Monday, October 27, 2014

Darn Tough Socks and Arizona Desert Bighorn Sheep Update 3

The scouting continues for Arizona Desert Bighorn sheep and we have been having a lot of fun looking at rams!  The desert is in full bloom but finally looks like it will be drying out somewhat over the next few days.  Darr turned me on to some socks that I really like called Darn Tough.  We went on healthy hike the other morning and I thought the socks performed very nicely.  I don't like a sock that makes my feet feel clammy.  These did not disappoint.  These are the full cushion over the calf model.  I think I am going to get 4-5 more pair.  On another note the gnats and mosquitos are absolutely the worst I have seen in a long time.  You can see in the photo below those are gnats hovering around.  November should bring more mild temps and that we be a nice change.  The sheep seem to be grouping up and we are still continuing to see rams nosing around with the ewes quite a bit.  If you are scouting for a sheep tag remember to give it everything that you got because it only happens once in a lifetime.  Don't leave anything on the table that you will regret!  We are updating our Jay Scott Outdoors facebook page and instagram everyday with videos and photos of the scouting adventures, come follow us if you are not already. 

Thursday, October 23, 2014

Arizona Desert Bighorn Sheep Scouting Update 2

We have about 37 days until the general Arizona Sheep season opens and the range conditions are looking very good and green.  The sheep are doing well and their bodies seem to be fleshy.  We have been turning up new rams almost daily.  We will be happy to get thru these records temperatures of 96 degrees and cool back down into the 80 next week.  We keep saying any day now the weather should turn for the better as we start a gradual cool down into winter.  It cannot come soon enough.  Snakes, Snakes and more snakes!  Be careful out there!  The tall grass is hiding these little buggers pretty well.  I had an unwanted glassing partner the other day coiled up next to where I was going to sit.  We have been posting regular updates on the Jay Scott Outdoors facebook page so you might want to follow us there as well as our Instagram accounts at #jayscottoutdoors and @darrcolburn.  We have reached a milestone on our YouTube Channel at 1015 subscribers.  Thanks so much for subscribing and following our adventures.  Lord willing this scouting will pay off for us and our client will be able to harvest a real nice ram!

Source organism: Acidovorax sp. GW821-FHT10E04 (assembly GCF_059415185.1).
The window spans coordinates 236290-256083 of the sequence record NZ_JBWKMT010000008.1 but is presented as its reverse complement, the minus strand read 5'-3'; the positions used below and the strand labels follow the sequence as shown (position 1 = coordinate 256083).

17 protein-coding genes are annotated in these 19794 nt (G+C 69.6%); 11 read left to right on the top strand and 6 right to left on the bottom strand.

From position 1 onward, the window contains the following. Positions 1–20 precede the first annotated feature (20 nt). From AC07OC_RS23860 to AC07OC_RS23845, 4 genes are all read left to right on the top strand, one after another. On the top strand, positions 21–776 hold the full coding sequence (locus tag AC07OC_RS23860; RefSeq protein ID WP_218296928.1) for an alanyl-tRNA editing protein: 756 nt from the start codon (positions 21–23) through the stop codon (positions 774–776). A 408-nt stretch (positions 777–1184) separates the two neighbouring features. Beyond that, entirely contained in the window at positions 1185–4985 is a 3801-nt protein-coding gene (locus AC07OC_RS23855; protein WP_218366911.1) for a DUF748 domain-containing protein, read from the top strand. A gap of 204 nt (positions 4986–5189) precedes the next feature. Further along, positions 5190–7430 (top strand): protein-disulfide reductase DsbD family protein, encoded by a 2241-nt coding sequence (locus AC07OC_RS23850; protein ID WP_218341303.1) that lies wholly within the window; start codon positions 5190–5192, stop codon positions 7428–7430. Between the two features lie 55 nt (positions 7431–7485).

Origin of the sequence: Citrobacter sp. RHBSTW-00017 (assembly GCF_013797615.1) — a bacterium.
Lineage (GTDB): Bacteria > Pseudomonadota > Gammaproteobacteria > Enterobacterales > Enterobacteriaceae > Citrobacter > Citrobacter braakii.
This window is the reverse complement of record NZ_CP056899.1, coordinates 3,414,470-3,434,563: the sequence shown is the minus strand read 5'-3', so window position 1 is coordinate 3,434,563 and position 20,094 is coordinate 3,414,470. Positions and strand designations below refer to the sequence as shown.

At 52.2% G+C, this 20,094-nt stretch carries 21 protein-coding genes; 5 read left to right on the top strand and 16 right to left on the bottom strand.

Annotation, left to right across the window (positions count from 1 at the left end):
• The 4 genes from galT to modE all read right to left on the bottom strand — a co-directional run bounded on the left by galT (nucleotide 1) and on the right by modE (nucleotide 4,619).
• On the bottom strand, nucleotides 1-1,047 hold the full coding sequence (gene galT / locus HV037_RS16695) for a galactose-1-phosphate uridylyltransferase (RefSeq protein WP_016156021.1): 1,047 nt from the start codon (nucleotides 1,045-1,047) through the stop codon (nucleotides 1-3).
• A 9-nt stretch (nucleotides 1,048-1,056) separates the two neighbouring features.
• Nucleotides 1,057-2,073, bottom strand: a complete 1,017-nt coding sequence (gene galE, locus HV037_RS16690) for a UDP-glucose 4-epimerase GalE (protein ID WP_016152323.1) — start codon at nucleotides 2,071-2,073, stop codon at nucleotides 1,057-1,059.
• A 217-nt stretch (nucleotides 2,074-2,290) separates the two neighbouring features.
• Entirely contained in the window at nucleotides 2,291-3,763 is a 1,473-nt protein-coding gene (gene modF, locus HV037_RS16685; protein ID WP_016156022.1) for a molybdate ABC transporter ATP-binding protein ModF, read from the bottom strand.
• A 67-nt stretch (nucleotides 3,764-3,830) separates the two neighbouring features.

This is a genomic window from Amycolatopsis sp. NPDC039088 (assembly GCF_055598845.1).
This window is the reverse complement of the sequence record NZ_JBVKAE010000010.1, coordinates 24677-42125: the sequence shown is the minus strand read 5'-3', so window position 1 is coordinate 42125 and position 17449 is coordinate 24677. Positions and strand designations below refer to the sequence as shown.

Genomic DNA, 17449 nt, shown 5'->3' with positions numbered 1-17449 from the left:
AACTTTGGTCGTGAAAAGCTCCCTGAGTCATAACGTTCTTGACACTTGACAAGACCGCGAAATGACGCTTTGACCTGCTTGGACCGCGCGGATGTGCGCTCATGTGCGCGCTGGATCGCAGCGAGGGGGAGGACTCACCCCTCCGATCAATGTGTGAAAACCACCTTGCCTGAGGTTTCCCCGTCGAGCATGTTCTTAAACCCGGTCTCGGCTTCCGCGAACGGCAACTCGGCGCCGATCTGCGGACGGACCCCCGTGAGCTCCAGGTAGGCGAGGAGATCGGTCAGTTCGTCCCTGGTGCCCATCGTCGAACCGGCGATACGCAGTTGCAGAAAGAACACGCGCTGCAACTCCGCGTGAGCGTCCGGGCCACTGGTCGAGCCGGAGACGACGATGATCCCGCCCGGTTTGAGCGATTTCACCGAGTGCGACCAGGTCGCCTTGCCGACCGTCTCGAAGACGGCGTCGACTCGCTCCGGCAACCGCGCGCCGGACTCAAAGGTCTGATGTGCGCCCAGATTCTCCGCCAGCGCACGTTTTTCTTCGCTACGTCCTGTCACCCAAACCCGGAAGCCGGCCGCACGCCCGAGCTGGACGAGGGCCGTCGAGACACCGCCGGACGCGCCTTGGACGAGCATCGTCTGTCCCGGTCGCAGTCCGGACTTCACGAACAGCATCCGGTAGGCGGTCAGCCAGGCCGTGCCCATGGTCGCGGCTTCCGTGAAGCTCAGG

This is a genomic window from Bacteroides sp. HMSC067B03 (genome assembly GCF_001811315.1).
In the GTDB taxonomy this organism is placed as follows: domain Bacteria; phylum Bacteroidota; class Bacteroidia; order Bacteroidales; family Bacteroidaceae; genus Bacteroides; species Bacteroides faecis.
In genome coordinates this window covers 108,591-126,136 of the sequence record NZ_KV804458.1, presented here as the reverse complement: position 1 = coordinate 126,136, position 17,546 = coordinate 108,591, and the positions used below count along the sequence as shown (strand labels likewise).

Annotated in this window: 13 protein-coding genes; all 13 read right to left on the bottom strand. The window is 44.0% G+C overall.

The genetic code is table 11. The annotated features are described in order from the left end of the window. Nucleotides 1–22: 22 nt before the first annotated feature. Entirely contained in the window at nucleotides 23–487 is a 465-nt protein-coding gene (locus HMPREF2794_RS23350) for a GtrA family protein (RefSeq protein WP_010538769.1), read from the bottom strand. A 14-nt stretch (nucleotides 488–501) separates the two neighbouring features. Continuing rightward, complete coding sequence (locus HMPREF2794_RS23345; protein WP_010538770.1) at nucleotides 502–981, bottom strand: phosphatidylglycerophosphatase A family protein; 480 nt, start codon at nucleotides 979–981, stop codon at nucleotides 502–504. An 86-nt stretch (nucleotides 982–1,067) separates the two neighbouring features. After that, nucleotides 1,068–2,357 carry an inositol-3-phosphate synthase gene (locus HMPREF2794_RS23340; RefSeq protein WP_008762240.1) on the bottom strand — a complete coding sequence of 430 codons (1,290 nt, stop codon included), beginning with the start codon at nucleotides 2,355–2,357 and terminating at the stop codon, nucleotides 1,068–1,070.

Sunday, October 19, 2014

10 Early Season Coues Deer Hunting Tips

By Darr Colburn
Darr Colburn with a 100 inch early season coues deer buck.
Lots of hunters will being hitting the hills over the next few weeks to hunt coues deer on the early hunts.  The early hunts offer some great draw odds and you can usually draw a tag every year.  These hunts are easy to draw but the high tag numbers, hot temperatures and low deer movement can make for a tough hunt.  The hunter success rates on the early hunts are generally pretty low.  We have been on these early hunts many times and had some good success.  Here are a few tips that we have learned over the years.  Good luck on your hunts!

1.  Get to your glassing points before light.  Lots of times deer are moving as it gets light and if you are not glassing you may miss a buck moving or feeding.  Hot daytime temperatures can limit deer movement to a few hours a day.  Take a headlamp and plan on walking in and out in the dark.  Glassing until dark also increases your chances of picking up a buck right at dark.